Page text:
politicians have a direct influence on the economy and asset valuations.

“Events in the euro zone’s periphery over the past few days have made this evident. Political instability in two of the most troubled countries in the currency club has caused a mini-revival of the volatility seen earlier this year,” Gavan Nolan writes in this weeks market wrap.

Greece’s spreads widened sharply this week, reversing some of the strong rally seen over the last two months.

The Prime Minister George Papandreou warned that “we have not yet escaped the danger. I am sounding the alarm”.

As if this wasn’t enough to deter investors, Papandreou threatened to call a general election if his party fail to win decisively in the upcoming local elections.

Then the finance minister George Papaconstantinou weighed in, revealing that the country has “serious tax compliance issues”.

“Those familiar with Greece will regard this as a truism, but if the sovereign is to get its fiscal house in order then it needs to fix this issue quickly,” Nolan points out.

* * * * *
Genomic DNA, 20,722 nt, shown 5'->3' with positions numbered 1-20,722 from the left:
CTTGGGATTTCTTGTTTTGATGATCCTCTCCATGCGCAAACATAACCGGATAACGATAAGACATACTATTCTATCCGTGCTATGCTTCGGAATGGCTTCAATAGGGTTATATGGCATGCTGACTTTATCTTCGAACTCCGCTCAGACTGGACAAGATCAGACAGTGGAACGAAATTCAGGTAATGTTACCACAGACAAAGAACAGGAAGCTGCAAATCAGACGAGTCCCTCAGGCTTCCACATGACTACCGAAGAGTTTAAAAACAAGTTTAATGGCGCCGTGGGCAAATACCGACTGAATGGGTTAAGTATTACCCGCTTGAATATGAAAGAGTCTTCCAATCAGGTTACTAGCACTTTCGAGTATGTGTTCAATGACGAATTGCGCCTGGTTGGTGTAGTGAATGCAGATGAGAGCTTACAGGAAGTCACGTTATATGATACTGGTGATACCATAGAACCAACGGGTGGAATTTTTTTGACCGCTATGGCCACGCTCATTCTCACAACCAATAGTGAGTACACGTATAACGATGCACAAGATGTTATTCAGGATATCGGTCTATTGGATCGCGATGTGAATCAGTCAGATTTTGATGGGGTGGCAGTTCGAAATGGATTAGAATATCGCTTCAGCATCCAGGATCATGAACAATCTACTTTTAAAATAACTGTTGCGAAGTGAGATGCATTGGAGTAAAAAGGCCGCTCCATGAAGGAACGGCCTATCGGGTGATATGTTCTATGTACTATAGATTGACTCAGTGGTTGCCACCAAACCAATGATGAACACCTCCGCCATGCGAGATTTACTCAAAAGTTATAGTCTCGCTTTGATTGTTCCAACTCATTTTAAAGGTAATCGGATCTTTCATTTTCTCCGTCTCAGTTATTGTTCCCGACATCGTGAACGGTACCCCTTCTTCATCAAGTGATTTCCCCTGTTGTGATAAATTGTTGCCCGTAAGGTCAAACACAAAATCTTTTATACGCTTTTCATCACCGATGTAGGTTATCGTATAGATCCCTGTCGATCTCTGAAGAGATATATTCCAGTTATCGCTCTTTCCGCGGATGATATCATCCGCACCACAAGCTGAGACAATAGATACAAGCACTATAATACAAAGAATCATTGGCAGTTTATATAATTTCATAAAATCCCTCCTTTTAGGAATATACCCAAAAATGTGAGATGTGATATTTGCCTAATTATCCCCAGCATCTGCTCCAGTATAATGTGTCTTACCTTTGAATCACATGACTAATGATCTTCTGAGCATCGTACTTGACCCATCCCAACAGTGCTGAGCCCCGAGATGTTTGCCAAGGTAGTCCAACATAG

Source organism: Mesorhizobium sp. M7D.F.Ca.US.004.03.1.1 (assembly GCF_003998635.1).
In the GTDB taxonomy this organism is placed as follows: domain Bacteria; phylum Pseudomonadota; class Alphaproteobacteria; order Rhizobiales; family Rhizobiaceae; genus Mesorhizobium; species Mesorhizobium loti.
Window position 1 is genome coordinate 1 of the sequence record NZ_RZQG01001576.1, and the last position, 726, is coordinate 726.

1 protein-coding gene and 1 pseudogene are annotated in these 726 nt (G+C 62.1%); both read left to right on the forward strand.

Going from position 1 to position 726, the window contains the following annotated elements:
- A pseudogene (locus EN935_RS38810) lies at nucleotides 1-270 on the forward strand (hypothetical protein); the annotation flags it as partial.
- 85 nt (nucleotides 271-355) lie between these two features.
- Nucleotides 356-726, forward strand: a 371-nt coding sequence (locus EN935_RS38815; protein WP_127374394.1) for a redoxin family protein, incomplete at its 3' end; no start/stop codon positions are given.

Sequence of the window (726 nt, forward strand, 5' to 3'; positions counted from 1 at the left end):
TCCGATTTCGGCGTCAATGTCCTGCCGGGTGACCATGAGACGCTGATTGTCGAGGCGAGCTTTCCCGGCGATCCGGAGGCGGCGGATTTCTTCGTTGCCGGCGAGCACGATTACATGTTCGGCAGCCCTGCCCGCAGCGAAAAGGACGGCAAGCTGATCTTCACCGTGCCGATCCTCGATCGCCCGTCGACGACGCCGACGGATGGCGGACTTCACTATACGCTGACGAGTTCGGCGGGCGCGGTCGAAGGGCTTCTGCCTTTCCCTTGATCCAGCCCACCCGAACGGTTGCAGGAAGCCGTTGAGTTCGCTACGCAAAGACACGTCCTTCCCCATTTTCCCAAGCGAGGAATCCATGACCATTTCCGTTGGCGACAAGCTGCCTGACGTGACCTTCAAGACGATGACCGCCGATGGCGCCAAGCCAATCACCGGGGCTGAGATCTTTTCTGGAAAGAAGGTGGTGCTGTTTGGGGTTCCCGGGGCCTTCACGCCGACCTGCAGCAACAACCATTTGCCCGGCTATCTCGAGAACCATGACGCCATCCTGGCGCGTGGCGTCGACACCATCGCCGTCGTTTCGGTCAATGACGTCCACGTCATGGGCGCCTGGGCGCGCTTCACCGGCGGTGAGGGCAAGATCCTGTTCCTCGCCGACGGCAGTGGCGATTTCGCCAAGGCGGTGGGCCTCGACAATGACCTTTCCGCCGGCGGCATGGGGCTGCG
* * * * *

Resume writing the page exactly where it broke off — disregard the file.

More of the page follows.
The country’s budget deficit is expected to be upgraded by Eurostat to over 15%, and the sovereign’s spreads are still indicating that a debt restructuring might be the most likely – and least painful – way forward.

“On the other side of the periphery, Portugal – hardly a paragon of fiscal prudence – has its own political problems.” Nolan comments.

Budget talks between the minority Socialist government and the main opposition party, the Social Democrats (PSD), broke down on Wednesday. The latter party is insisting that spending cuts should make a larger contribution to the austerity package.

It is likely that a compromise will be reached before the final vote on the budget next month.

“Nonetheless, the uncertainty created by the deadlock caused spreads to widen and they are set to remain volatile until an agreement is reached,” Nolan notes.

“Political friction in the euro zone will no doubt be relevant to risky asset valuations next week,” the analyst writes.

The Risks of the Week

But any fresh developments are likely to be overshadowed by events across the Atlantic, as Tuesday brings the US mid-term elections.